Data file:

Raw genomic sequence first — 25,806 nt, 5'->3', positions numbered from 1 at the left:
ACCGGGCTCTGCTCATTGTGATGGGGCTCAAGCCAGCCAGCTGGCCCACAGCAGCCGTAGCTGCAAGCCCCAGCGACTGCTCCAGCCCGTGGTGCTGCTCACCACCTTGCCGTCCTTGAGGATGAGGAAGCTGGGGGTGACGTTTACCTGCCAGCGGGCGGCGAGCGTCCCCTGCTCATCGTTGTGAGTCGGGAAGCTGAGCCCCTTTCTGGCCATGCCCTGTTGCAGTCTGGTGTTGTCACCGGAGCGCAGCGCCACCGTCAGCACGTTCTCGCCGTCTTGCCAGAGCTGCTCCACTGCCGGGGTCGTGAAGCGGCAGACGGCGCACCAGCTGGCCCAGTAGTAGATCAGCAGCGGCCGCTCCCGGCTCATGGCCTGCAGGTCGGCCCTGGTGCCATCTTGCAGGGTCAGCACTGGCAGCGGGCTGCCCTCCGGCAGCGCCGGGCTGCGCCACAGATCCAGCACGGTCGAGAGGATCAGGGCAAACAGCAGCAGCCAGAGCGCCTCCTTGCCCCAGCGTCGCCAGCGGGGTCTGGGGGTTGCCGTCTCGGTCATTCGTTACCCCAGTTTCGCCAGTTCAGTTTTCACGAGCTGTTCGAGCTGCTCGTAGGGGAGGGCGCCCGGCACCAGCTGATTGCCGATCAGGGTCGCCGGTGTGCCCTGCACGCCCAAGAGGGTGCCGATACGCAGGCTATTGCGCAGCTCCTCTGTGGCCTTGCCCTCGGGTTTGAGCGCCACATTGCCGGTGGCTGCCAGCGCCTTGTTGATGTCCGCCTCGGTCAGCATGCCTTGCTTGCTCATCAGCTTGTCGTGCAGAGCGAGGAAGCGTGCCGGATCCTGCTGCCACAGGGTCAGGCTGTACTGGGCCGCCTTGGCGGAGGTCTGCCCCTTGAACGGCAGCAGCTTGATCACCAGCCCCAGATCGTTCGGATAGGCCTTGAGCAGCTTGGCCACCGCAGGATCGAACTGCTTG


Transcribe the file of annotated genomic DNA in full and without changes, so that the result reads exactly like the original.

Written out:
Raw genomic sequence first — 25,806 nt, 5'->3', positions numbered from 1 at the left:
ACCGGGCTCTGCTCATTGTGATGGGGCTCAAGCCAGCCAGCTGGCCCACAGCAGCCGTAGCTGCAAGCCCCAGCGACTGCTCCAGCCCGTGGTGCTGCTCACCACCTTGCCGTCCTTGAGGATGAGGAAGCTGGGGGTGACGTTTACCTGCCAGCGGGCGGCGAGCGTCCCCTGCTCATCGTTGTGAGTCGGGAAGCTGAGCCCCTTTCTGGCCATGCCCTGTTGCAGTCTGGTGTTGTCACCGGAGCGCAGCGCCACCGTCAGCACGTTCTCGCCGTCTTGCCAGAGCTGCTCCACTGCCGGGGTCGTGAAGCGGCAGACGGCGCACCAGCTGGCCCAGTAGTAGATCAGCAGCGGCCGCTCCCGGCTCATGGCCTGCAGGTCGGCCCTGGTGCCATCTTGCAGGGTCAGCACTGGCAGCGGGCTGCCCTCCGGCAGCGCCGGGCTGCGCCACAGATCCAGCACGGTCGAGAGGATCAGGGCAAACAGCAGCAGCCAGAGCGCCTCCTTGCCCCAGCGTCGCCAGCGGGGTCTGGGGGTTGCCGTCTCGGTCATTCGTTACCCCAGTTTCGCCAGTTCAGTTTTCACGAGCTGTTCGAGCTGCTCGTAGGGGAGGGCGCCCGGCACCAGCTGATTGCCGATCAGGGTCGCCGGTGTGCCCTGCACGCCCAAGAGGGTGCCGATACGCAGGCTATTGCGCAGCTCCTCTGTGGCCTTGCCCTCGGGTTTGAGCGCCACATTGCCGGTGGCTGCCAGCGCCTTGTTGATGTCCGCCTCGGTCAGCATGCCTTGCTTGCTCATCAGCTTGTCGTGCAGAGCGAGGAAGCGTGCCGGATCCTGCTGCCACAGGGTCAGGCTGTACTGGGCCGCCTTGGCGGAGGTCTGCCCCTTGAACGGCAGCAGCTTGATCACCAGCCCCAGATCGTTCGGATAGGCCTTGAGCAGCTTGGCCACCGCAGGATCGAACTGCTTG